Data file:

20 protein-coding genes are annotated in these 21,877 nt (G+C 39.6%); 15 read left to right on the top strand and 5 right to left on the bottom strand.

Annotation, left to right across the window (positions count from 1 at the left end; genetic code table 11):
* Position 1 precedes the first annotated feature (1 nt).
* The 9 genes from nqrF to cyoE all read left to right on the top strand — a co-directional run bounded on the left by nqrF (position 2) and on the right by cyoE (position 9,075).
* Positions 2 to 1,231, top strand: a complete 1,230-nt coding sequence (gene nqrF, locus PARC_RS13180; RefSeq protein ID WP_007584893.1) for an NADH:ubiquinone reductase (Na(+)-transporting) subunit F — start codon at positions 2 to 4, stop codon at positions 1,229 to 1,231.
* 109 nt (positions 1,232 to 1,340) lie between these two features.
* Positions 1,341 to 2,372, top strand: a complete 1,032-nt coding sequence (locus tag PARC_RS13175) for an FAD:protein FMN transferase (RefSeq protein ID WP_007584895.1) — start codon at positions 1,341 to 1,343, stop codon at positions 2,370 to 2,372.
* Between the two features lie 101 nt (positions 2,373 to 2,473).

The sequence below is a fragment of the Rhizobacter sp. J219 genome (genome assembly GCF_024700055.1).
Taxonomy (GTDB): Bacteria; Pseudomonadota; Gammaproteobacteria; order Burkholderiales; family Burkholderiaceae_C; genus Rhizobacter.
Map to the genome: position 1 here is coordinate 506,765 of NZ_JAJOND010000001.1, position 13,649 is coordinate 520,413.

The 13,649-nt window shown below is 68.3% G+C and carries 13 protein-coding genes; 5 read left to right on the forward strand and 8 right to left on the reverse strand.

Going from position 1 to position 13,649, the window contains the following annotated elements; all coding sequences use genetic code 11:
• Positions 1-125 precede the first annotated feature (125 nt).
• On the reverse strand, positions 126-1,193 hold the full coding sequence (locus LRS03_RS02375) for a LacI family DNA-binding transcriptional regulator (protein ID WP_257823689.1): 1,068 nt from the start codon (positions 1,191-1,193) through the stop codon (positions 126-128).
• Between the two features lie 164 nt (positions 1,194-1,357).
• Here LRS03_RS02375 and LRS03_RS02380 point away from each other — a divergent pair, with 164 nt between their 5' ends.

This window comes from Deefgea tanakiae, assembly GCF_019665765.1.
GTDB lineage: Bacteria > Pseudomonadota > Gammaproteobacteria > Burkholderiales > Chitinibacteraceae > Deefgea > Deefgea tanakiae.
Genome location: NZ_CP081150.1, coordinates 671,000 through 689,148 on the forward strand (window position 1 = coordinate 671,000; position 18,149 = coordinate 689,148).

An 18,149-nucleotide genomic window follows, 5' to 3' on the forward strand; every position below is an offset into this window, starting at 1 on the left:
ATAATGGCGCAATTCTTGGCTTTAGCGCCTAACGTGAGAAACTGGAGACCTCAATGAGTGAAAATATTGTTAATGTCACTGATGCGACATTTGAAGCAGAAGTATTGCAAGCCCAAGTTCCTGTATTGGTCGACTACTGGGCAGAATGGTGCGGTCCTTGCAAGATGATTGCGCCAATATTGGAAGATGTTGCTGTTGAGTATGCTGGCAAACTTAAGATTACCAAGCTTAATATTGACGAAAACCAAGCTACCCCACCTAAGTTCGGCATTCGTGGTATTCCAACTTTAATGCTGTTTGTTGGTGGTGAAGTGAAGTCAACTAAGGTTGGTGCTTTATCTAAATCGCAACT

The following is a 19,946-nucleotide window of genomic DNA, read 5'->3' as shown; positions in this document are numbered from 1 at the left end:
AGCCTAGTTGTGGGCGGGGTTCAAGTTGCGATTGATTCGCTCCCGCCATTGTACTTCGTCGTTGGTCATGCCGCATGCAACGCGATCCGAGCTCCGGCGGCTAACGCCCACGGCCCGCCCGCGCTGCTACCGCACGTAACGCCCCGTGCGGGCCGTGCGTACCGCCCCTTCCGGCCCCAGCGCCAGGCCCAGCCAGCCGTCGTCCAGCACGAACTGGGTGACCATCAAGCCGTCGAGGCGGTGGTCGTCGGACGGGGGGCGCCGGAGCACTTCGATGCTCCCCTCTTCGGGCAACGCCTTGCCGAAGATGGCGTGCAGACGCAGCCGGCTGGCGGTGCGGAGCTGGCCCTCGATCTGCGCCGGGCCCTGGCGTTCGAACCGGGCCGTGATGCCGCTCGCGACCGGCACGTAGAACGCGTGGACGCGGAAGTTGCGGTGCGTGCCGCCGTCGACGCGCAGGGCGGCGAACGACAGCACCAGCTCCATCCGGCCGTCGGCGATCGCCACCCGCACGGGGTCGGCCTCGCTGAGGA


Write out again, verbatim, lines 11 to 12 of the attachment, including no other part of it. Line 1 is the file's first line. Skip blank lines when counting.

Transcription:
Map to the genome: position 1 here is coordinate 506,765 of NZ_JAJOND010000001.1, position 13,649 is coordinate 520,413.

The 13,649-nt window shown below is 68.3% G+C and carries 13 protein-coding genes; 5 read left to right on the forward strand and 8 right to left on the reverse strand.